You know what’s the worst thing about being a trans girl who loves magical girls? It’s that they’ll sooner let boys be the heroes than ever consider you for it, and oh, you’ll fucking lap it up anyway.
The Sailor Starlights. Not talking about them though, but I do have some complicated feelings about them.
Although we’re still on the topic of magical girls, I’ll be going on a tangent and mentioning other things that aren’t magical girl. In fact, that’s how I’ll start this off.
Hello everyone and welcome to another video on white privilege and fandom that I all hope you enjoy. This is only a little bit of what happens in fandom but it’s indicative of what happens on an almost daily occasion, especially when it comes to characters who are from a marginal class, such as being a POC, LGBTQ, disabled, or intersect across them all.
For additional reading, here is the link to the wonderful takedown of Michelle Coltee by Melissa Harris Perry that I mention near the beginning of the video:
Okay, so I recently read Pretty Killers: Diamonds and it caused me to dwell on certain things for, like, more than a week and I’m trying to organise it all into something coherent.
I was really excited when I came across the Pretty Killers series of novels. In case it isn’t clear from my writing about Sailor Moon before, I love magical girls, and these books promised to be about a socially conscious magical girl adventure with a black protagonist in a team of mostly girls of colour. Well, most or all Japanese magical girl stuff have all-girls of colour teams unless they get whitewashed in the US dubs, but I assume this meant a more diverse racial make-up and that’s always cool. Plus, a free e-book version was up on the site so I could read it first and, when I’m able to impulsively buy things, support an author who writes fantasy stories with heroes who aren’t molded from the cracker cutter.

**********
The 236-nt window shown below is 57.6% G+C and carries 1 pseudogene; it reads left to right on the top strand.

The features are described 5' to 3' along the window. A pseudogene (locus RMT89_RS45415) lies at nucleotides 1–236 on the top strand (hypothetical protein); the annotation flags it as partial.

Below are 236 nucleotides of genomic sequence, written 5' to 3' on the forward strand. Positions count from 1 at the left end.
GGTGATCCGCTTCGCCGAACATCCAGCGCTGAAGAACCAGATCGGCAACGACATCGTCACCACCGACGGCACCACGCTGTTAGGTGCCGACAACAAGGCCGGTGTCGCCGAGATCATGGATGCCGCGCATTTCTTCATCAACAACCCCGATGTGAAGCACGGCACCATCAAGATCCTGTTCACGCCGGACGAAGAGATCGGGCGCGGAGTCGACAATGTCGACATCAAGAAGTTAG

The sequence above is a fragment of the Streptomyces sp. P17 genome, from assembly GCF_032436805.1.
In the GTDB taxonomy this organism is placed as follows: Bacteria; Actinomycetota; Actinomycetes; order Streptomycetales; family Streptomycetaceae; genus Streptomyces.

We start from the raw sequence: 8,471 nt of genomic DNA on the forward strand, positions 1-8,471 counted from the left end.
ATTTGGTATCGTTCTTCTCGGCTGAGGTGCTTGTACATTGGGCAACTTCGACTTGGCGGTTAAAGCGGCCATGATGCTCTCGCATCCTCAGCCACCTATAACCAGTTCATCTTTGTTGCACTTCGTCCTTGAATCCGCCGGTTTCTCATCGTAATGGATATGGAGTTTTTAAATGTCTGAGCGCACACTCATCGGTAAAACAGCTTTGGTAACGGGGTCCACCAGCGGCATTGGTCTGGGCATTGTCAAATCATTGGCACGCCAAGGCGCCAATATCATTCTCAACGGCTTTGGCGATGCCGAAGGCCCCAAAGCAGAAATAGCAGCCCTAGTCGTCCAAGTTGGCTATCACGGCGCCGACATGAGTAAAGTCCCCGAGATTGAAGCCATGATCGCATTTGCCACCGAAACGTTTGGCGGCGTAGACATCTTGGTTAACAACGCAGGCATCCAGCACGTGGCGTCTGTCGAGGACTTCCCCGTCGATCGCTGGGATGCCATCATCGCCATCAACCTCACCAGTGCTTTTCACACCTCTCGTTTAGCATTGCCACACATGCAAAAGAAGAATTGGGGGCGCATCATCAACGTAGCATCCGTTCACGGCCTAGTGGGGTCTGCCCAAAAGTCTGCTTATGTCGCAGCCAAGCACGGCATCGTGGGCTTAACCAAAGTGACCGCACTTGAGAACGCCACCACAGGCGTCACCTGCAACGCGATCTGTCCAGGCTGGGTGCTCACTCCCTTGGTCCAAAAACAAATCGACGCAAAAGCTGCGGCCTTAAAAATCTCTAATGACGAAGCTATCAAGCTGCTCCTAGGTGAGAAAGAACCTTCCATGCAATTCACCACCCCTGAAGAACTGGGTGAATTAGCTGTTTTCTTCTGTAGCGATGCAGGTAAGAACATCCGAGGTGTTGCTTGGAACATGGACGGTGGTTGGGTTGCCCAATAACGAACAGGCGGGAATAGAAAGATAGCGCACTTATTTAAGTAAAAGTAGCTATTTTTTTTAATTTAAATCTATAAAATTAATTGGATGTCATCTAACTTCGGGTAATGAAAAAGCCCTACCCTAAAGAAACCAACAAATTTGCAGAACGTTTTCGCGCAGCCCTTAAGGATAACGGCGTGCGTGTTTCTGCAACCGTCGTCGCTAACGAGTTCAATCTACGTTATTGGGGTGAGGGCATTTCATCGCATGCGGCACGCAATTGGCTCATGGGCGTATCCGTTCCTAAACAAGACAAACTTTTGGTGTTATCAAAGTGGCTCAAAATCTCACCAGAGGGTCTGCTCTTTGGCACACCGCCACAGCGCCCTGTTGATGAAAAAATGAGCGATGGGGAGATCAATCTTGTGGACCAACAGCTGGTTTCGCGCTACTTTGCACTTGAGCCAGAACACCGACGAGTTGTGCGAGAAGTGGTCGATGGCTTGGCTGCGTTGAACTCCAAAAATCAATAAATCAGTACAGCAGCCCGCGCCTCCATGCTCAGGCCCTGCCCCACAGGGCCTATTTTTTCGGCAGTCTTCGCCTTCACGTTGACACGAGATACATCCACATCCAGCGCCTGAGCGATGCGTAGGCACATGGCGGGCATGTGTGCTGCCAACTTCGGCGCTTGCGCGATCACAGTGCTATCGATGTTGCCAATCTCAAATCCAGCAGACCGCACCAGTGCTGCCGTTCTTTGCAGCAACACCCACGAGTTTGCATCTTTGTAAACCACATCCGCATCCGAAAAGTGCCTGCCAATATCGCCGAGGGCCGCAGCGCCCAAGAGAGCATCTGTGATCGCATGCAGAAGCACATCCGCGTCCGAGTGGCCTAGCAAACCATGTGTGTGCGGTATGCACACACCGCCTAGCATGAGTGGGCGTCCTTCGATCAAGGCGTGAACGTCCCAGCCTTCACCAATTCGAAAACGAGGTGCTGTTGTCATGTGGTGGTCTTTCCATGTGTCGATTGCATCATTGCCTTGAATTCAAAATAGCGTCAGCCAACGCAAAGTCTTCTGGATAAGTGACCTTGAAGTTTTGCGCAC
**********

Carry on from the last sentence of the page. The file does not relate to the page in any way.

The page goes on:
You know what? I’m glad I couldn’t impulsively buy when I heard of these books. I try not to pay for anything looking to take a shit on me.
It’s no secret that I’m a big fan of Rumiko Takahashi’s manga-cum-anime Inuyasha. I mean, they had me hooked at “a feudal fairy tale.” But what keeps me coming back to this series, aside from the great story and amazing characters, is how progressive it is when it comes to its portrayal of women.
When it comes to dynamic, multi-dimensional portrayals of women, Inuyasha embarrasses the fuck out of most mainstream American television.
One of them is a cishet white dude. The other is a woman who may also be of color and/or LGBTQ. Both of them are doing dirt that involves morally dubious activities such as murder, theft, lying, abuse of power, or just being a rude fucking jerk.
Guess which one is called bitch, evil, crazy, whore and stupid. Guess which one is interpreted as a layered portrayal of the complexities of human nature.
Hello everyone and welcome to yet another installment of Brain Food At The Movies, wherein I gush and talk about Del Toro’s latest movie, a gigantic love letter and homage to everything I loved as a child, Pacific Rim!
I also discuss how white feminists have been coming out to dismiss, critique, and put down the character of Mako Mori, and how it comes off as nothing more than the problem of Mako Mori NOT being white.
Fucking hell, WHY do they need some woman of colour to step on to make themselves feel better?